imgresClassic Experiments in Science History by Philosopher’s Appstone When I was a young, there was a biography section in the school library. I used to love reading the biographies of famous people…scientists, inventors, and social reformers. It was thrilling to see what led them to their discoveries or the events that not only changed their lives, but events that also led to improving the lives of others. Classic Experiments in Science History by Philosopher’s Appstone explores the lives and inventions of six different scientists, from ancient times to scientists born in the 1800’s. There is a promise of more to follow in upcoming updates. The app is meant for secondary students on up, and each unit covers three areas: a biography, the theory, and an interactive quiz on the experiments. Presented in an illustrated textbook-like fashion, each section is concise but covers a lot of material. Written in chunks, you can assign a designated number of bullets to be read, and then check for comprehension or reinforce completion. I would definitely use an app like this for a struggling reader as the layout has naturally occurring breaks or pauses. Doing this outside of classroom pressures, may help build confidence in reading for comprehension, and also help teach kids how to study and learn more independently.

The biography gives a face to the specific scientist, and the obstacles they overcame. Sometimes when we read about the life, struggles, and accomplishments of others, it makes things seem possible in our own lives. I found it fascinating that James Clerk Maxwell, in his experimentations on color, light, and postulation of electromagnetic fields were the foundations for wireless transmissions such as WIFI, satellites, and computer/tablet screens, and smartphones, and he did this in the 1800’s! And what Weather Station can predict where a storm is located without use of Doppler’s initial work?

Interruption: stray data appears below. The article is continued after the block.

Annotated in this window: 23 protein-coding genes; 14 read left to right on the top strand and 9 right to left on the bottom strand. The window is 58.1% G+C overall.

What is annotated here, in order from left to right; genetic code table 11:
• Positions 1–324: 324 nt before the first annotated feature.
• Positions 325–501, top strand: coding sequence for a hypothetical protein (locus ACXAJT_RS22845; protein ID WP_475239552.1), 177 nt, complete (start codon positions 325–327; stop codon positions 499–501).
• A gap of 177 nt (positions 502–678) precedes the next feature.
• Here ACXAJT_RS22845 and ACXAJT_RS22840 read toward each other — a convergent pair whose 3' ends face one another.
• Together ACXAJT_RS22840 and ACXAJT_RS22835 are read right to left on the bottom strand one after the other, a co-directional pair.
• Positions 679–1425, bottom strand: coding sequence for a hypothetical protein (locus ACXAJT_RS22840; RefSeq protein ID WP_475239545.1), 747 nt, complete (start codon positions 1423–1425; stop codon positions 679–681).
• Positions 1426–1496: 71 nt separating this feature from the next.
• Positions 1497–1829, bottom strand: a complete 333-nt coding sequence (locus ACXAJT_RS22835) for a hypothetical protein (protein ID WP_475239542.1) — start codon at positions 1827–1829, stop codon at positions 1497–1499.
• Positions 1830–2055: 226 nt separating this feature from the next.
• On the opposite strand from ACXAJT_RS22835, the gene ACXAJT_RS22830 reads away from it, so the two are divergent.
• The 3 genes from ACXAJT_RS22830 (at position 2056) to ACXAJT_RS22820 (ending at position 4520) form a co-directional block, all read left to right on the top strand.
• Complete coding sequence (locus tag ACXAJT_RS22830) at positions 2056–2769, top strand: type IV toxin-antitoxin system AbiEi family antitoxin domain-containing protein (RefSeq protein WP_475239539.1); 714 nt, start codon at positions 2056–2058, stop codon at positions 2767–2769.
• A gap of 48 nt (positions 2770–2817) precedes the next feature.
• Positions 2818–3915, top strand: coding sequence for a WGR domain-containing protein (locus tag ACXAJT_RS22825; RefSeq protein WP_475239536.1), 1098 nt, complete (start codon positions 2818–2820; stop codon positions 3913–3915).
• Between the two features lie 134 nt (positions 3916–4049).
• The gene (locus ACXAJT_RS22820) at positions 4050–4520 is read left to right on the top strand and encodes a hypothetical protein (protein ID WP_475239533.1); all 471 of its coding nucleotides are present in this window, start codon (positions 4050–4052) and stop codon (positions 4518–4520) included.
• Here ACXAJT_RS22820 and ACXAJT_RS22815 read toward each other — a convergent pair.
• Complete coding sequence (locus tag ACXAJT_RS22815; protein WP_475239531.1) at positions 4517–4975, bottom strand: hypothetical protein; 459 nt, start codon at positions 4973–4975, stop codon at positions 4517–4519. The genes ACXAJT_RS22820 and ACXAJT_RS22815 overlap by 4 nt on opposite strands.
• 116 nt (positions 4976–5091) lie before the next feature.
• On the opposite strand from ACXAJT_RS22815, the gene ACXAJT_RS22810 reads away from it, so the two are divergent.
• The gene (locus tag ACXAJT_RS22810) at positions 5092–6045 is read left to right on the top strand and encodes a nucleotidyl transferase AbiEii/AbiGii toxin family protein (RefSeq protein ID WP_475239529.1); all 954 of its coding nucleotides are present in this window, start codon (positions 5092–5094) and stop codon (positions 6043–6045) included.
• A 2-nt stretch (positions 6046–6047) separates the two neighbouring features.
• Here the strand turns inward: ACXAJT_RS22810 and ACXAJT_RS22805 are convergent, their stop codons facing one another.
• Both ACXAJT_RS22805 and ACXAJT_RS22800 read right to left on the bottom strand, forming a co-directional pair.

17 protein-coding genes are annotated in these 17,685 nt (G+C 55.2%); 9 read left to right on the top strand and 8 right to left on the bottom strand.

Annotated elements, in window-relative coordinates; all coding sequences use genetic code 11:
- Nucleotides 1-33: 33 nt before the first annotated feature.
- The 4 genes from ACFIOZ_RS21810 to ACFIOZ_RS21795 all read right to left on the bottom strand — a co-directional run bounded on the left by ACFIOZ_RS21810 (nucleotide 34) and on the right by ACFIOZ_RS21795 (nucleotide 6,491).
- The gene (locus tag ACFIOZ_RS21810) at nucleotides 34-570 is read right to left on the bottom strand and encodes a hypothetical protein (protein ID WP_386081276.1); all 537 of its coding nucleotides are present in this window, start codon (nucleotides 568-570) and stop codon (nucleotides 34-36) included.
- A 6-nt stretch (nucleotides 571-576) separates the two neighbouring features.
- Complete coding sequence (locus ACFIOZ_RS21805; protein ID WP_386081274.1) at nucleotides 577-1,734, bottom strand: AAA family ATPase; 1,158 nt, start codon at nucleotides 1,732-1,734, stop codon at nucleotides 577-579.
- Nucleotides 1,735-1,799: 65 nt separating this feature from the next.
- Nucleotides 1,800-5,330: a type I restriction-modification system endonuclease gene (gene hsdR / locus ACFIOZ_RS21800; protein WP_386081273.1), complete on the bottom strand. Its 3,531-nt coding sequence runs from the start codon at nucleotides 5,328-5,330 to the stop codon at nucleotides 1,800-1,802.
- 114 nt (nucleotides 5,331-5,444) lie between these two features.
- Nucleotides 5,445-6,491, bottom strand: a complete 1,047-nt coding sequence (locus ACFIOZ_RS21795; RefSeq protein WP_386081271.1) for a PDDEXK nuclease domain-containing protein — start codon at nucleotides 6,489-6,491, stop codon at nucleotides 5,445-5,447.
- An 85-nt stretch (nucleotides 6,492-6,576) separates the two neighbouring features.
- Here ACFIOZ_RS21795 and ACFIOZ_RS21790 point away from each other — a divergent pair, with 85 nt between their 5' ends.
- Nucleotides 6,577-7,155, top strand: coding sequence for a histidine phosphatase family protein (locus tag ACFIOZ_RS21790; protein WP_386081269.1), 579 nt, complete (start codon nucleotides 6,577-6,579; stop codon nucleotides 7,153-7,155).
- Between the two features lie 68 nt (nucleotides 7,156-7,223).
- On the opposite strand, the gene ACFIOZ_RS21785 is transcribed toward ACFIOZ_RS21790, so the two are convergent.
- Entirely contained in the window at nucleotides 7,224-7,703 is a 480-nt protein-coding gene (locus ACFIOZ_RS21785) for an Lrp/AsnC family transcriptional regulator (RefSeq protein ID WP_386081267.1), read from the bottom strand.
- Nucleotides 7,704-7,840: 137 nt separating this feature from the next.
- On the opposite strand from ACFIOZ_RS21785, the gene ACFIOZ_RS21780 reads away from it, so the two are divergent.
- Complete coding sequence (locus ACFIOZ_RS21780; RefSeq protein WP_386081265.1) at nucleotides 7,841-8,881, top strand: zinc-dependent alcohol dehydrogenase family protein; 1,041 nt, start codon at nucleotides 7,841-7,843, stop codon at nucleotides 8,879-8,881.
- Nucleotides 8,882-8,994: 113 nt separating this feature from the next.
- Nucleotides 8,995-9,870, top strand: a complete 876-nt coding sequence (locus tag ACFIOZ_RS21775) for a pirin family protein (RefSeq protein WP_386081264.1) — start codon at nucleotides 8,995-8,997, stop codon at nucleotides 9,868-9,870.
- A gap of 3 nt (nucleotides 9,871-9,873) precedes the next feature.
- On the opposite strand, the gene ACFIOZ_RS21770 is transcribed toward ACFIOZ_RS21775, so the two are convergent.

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The theory section is also presented in chunks or bullets that can be more easily read or absorbed by struggling readers. It presents a thorough history of how the discoveries came to light by the scientists. It truly is amazing to read about what the impact of a particular theorem has in the lives of people and how many advances were made in understanding such a broad range of studies – astronomy, physics, medicine, and even merchandising and entertainment from one particular scientist or theorist.

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The experiment section tests your comprehension of the material in an interactive quiz. Videos and illustrations are well done, and bring to life what the application or outcomes of the scientist’s theories. It would be nice if there were a replay or a back button for each question to review and explore the different options if you got an answer wrong rather than starting over from the beginning. Doing so may help some kids learn to re-examine the questions and possible answers and not be so impulsive in answering in the future. I also would have loved to have seen at least one female scientist represented, so am hoping to see women scientists in future updates.
Experiments/scientists covered are:
• Newton’s experiments on gravity
• Archimedes’ principles on floating bodies – their volumes and densities
• Maxwell’s experiments with color and light
• Mendel’s studies of genetics with peas
• Franklin’s experiments with lightening bells
• The Doppler effect using trumpeting trains

colorRecommended for science buffs, budding inventors, or as a means to help teach kids how to study and apply what they have just learned. There are also many opportunities to prompt kids in conversation, and help them discover their own sense of curiosity of the world at large. I am looking forward to seeing what other inventors are added to this series.

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